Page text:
I’ve visited a lot of colleges in the past few years, readers (and am headed to see another one this very weekend). I also formerly assisted with hiring tour guides and organizing campus visit programs for the institution with which I previously worked. Thus, when I help students arrange campus visits to the schools they’ve applied to (or hope to apply to), I advise from a place of experience on both sides of the tour.
It’s thanks to that knowledge that I’m confident when I tell you that the following five things should be part of your campus visit experience – especially if you’re a senior trying to make a final decision right now!
- Try the food. Before you turn your nose up at “dining hall food,” students (and parents!), two important points to consider. The first is that dining hall food isn’t what you think it is – gone are the days of high school cafeteria-quality meals, “mystery meat,” and mushy vegetables. (Think quinoa, sushi, gluten free options, and made-to-order panini.) And second, if you’re going to attend this school for four (or more) years, students, where exactly do you think you’re going to eat? Yes, most campuses have more than one dining option for their students and many are in areas with wonderful off-campus restaurants and eateries, but for the most part, your dining dollars are going to go farthest on campus in the main dining hall – and you’re going to be so busy (and possibly broke) that most of your meals will come from there. So eat the food during your visit – and thank me later for the meal.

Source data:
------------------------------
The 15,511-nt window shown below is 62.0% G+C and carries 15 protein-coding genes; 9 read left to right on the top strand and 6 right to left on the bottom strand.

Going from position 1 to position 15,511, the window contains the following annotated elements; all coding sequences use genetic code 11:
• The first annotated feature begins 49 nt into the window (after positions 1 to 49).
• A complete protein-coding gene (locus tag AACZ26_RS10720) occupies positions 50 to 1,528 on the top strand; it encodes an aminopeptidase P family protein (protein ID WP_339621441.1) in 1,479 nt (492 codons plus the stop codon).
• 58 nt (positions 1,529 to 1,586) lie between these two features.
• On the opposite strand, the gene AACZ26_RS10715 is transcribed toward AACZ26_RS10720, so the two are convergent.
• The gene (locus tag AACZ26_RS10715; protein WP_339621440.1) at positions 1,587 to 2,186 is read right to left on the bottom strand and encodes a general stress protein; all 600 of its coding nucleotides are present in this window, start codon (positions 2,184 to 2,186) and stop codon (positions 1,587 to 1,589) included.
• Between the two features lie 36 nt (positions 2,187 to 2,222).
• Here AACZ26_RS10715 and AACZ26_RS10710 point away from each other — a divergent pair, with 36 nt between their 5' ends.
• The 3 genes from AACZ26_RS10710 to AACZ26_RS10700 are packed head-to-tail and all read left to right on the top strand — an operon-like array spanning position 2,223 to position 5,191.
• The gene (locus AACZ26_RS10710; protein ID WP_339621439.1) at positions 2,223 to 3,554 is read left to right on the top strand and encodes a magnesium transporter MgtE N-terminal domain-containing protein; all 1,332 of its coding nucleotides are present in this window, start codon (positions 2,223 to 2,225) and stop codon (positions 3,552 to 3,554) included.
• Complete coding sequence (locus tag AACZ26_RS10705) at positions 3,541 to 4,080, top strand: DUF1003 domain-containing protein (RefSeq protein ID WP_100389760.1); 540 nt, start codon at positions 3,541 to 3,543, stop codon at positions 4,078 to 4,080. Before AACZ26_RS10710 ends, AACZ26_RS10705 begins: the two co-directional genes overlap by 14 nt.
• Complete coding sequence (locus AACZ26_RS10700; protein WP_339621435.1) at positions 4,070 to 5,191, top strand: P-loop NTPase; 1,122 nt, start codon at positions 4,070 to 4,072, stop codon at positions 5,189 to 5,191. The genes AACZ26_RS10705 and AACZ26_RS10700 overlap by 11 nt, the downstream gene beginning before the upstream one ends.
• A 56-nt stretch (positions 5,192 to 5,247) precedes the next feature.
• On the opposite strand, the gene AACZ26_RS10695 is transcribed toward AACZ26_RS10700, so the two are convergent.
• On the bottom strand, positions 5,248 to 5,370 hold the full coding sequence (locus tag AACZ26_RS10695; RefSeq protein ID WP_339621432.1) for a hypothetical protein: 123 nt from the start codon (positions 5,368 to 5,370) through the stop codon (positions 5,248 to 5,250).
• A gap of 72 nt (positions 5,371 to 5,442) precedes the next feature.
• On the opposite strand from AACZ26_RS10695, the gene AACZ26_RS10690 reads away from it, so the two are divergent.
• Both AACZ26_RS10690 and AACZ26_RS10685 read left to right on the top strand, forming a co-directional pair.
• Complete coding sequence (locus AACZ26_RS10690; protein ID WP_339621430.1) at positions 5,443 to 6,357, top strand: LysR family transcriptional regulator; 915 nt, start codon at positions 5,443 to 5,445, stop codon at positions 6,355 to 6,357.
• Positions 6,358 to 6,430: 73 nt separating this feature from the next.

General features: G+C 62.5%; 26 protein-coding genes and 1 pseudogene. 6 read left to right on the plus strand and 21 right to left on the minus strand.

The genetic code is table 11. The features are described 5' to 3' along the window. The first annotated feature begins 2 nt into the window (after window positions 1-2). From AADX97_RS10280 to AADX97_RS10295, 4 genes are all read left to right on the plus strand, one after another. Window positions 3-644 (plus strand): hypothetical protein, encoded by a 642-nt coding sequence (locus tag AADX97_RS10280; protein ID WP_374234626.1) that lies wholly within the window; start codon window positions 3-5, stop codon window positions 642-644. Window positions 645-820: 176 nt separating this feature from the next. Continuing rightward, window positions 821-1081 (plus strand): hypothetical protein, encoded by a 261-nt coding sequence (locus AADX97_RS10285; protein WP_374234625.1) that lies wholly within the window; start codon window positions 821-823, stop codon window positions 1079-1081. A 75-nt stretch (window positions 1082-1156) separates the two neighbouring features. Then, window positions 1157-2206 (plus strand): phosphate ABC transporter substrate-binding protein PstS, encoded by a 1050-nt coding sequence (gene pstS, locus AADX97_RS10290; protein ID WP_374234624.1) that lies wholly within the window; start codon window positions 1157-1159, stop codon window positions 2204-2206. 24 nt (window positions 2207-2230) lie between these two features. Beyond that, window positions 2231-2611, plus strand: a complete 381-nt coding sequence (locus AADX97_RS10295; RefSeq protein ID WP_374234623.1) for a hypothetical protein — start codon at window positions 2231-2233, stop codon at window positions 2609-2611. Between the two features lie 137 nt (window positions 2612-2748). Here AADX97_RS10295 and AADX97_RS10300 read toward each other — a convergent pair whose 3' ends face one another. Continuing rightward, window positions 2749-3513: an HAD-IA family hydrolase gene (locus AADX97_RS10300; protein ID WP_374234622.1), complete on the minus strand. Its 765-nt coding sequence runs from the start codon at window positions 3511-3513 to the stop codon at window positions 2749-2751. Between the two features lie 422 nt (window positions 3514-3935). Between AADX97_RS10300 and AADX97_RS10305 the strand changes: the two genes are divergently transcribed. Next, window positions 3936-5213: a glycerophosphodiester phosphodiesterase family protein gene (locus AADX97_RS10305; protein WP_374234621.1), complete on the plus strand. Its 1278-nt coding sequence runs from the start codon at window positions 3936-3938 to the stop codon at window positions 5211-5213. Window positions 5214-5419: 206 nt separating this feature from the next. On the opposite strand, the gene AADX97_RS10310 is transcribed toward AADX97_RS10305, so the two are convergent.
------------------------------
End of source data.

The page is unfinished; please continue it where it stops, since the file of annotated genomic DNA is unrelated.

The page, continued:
- Observe a class. Students, this one may seem obvious, but I want to be clear about how I define “observe a class,” because I suspect it might be different than what you anticipate it to mean. Because you’ll most likely attend class mid-semester, it’s important for you to acknowledge that A) you’re in a college-level course with students who have a semester or a year of college experience under their belt (which you do not possess) and B) you won’t be quizzed at the end so retaining the professor’s lecture notes isn’t necessarily important. What I want you to observe is how engaged the students are around you – and how much the professor engages with them. Are students taking notes on paper or on laptops/tablets? (And if they’re on laptops/tablets, are they actively taking notes or are they answering emails and surfing the Web?) What’s the mood in the classroom like? What are the students around you talking about before and after class begins? And if it’s a lecture-style class, do you personally feel engaged by this style of learning or would you prefer a discussion-type class to enhance your learning experience? The point of going to college is to learn something – so before you enroll, make sure you select the right environment for you to engage!